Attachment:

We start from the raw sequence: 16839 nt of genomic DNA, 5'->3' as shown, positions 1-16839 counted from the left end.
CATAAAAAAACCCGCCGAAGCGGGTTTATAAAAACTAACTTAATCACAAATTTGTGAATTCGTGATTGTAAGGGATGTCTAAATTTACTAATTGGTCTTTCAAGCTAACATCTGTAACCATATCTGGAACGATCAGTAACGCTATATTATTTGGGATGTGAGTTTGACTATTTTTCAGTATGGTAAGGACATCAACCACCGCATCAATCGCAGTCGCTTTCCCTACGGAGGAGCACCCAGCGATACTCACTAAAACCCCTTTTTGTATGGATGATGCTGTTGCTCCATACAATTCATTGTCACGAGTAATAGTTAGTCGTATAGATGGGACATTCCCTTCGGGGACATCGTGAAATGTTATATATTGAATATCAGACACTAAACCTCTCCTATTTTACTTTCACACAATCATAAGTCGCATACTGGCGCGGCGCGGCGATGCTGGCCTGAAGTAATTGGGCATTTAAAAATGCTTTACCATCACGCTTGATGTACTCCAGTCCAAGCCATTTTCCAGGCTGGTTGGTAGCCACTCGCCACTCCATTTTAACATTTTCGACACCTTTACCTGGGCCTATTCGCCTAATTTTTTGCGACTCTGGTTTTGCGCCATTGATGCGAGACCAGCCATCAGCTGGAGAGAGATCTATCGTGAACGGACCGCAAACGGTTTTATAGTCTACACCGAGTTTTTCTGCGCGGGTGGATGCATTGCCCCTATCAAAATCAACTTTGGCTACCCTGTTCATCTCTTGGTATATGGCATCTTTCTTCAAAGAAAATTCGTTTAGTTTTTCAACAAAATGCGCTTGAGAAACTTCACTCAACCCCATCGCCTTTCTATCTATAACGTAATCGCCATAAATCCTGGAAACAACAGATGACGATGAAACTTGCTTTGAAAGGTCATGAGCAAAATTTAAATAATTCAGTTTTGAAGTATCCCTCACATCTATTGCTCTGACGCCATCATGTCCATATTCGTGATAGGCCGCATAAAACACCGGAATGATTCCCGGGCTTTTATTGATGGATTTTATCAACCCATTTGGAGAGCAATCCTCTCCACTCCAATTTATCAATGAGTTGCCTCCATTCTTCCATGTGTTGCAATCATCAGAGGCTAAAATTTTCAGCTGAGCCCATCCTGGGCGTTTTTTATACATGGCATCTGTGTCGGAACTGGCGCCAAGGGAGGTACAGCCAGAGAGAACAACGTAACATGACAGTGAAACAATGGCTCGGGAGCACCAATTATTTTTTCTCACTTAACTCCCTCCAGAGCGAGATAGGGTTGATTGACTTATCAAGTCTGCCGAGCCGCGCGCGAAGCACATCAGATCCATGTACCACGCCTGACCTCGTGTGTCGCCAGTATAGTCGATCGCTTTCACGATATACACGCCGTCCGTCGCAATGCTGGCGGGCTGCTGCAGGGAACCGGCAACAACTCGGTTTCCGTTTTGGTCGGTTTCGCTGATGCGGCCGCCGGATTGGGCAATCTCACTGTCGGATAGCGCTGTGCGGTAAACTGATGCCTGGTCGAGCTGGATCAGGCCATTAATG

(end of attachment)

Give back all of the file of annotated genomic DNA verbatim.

We start from the raw sequence: 16839 nt of genomic DNA, 5'->3' as shown, positions 1-16839 counted from the left end.
CATAAAAAAACCCGCCGAAGCGGGTTTATAAAAACTAACTTAATCACAAATTTGTGAATTCGTGATTGTAAGGGATGTCTAAATTTACTAATTGGTCTTTCAAGCTAACATCTGTAACCATATCTGGAACGATCAGTAACGCTATATTATTTGGGATGTGAGTTTGACTATTTTTCAGTATGGTAAGGACATCAACCACCGCATCAATCGCAGTCGCTTTCCCTACGGAGGAGCACCCAGCGATACTCACTAAAACCCCTTTTTGTATGGATGATGCTGTTGCTCCATACAATTCATTGTCACGAGTAATAGTTAGTCGTATAGATGGGACATTCCCTTCGGGGACATCGTGAAATGTTATATATTGAATATCAGACACTAAACCTCTCCTATTTTACTTTCACACAATCATAAGTCGCATACTGGCGCGGCGCGGCGATGCTGGCCTGAAGTAATTGGGCATTTAAAAATGCTTTACCATCACGCTTGATGTACTCCAGTCCAAGCCATTTTCCAGGCTGGTTGGTAGCCACTCGCCACTCCATTTTAACATTTTCGACACCTTTACCTGGGCCTATTCGCCTAATTTTTTGCGACTCTGGTTTTGCGCCATTGATGCGAGACCAGCCATCAGCTGGAGAGAGATCTATCGTGAACGGACCGCAAACGGTTTTATAGTCTACACCGAGTTTTTCTGCGCGGGTGGATGCATTGCCCCTATCAAAATCAACTTTGGCTACCCTGTTCATCTCTTGGTATATGGCATCTTTCTTCAAAGAAAATTCGTTTAGTTTTTCAACAAAATGCGCTTGAGAAACTTCACTCAACCCCATCGCCTTTCTATCTATAACGTAATCGCCATAAATCCTGGAAACAACAGATGACGATGAAACTTGCTTTGAAAGGTCATGAGCAAAATTTAAATAATTCAGTTTTGAAGTATCCCTCACATCTATTGCTCTGACGCCATCATGTCCATATTCGTGATAGGCCGCATAAAACACCGGAATGATTCCCGGGCTTTTATTGATGGATTTTATCAACCCATTTGGAGAGCAATCCTCTCCACTCCAATTTATCAATGAGTTGCCTCCATTCTTCCATGTGTTGCAATCATCAGAGGCTAAAATTTTCAGCTGAGCCCATCCTGGGCGTTTTTTATACATGGCATCTGTGTCGGAACTGGCGCCAAGGGAGGTACAGCCAGAGAGAACAACGTAACATGACAGTGAAACAATGGCTCGGGAGCACCAATTATTTTTTCTCACTTAACTCCCTCCAGAGCGAGATAGGGTTGATTGACTTATCAAGTCTGCCGAGCCGCGCGCGAAGCACATCAGATCCATGTACCACGCCTGACCTCGTGTGTCGCCAGTATAGTCGATCGCTTTCACGATATACACGCCGTCCGTCGCAATGCTGGCGGGCTGCTGCAGGGAACCGGCAACAACTCGGTTTCCGTTTTGGTCGGTTTCGCTGATGCGGCCGCCGGATTGGGCAATCTCACTGTCGGATAGCGCTGTGCGGTAAACTGATGCCTGGTCGAGCTGGATCAGGCCATTAATG